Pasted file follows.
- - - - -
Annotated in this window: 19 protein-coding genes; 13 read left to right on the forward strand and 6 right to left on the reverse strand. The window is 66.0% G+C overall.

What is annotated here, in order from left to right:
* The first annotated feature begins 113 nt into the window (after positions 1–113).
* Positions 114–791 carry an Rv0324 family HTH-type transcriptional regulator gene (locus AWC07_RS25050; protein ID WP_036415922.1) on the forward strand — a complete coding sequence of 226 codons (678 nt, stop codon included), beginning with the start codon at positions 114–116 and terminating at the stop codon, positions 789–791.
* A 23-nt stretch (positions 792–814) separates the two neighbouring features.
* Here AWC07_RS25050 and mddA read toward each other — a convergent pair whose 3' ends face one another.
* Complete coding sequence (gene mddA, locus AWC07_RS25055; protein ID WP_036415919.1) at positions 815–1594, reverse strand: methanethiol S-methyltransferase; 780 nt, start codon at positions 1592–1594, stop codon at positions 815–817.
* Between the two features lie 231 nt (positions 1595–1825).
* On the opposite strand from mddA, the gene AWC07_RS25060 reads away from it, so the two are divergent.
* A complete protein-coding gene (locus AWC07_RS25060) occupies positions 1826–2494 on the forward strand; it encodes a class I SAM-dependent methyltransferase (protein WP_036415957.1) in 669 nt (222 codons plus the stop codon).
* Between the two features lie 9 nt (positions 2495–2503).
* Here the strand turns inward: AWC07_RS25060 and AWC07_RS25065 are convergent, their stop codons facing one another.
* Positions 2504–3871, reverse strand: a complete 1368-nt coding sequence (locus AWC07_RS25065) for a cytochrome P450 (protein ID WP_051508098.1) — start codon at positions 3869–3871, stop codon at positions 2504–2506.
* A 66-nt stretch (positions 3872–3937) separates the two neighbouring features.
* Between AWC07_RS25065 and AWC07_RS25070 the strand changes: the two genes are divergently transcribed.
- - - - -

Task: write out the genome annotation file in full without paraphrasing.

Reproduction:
Annotated in this window: 19 protein-coding genes; 13 read left to right on the forward strand and 6 right to left on the reverse strand. The window is 66.0% G+C overall.

What is annotated here, in order from left to right:
* The first annotated feature begins 113 nt into the window (after positions 1–113).
* Positions 114–791 carry an Rv0324 family HTH-type transcriptional regulator gene (locus AWC07_RS25050; protein ID WP_036415922.1) on the forward strand — a complete coding sequence of 226 codons (678 nt, stop codon included), beginning with the start codon at positions 114–116 and terminating at the stop codon, positions 789–791.
* A 23-nt stretch (positions 792–814) separates the two neighbouring features.
* Here AWC07_RS25050 and mddA read toward each other — a convergent pair whose 3' ends face one another.
* Complete coding sequence (gene mddA, locus AWC07_RS25055; protein ID WP_036415919.1) at positions 815–1594, reverse strand: methanethiol S-methyltransferase; 780 nt, start codon at positions 1592–1594, stop codon at positions 815–817.
* Between the two features lie 231 nt (positions 1595–1825).
* On the opposite strand from mddA, the gene AWC07_RS25060 reads away from it, so the two are divergent.
* A complete protein-coding gene (locus AWC07_RS25060) occupies positions 1826–2494 on the forward strand; it encodes a class I SAM-dependent methyltransferase (protein WP_036415957.1) in 669 nt (222 codons plus the stop codon).
* Between the two features lie 9 nt (positions 2495–2503).
* Here the strand turns inward: AWC07_RS25060 and AWC07_RS25065 are convergent, their stop codons facing one another.
* Positions 2504–3871, reverse strand: a complete 1368-nt coding sequence (locus AWC07_RS25065) for a cytochrome P450 (protein ID WP_051508098.1) — start codon at positions 3869–3871, stop codon at positions 2504–2506.
* A 66-nt stretch (positions 3872–3937) separates the two neighbouring features.
* Between AWC07_RS25065 and AWC07_RS25070 the strand changes: the two genes are divergently transcribed.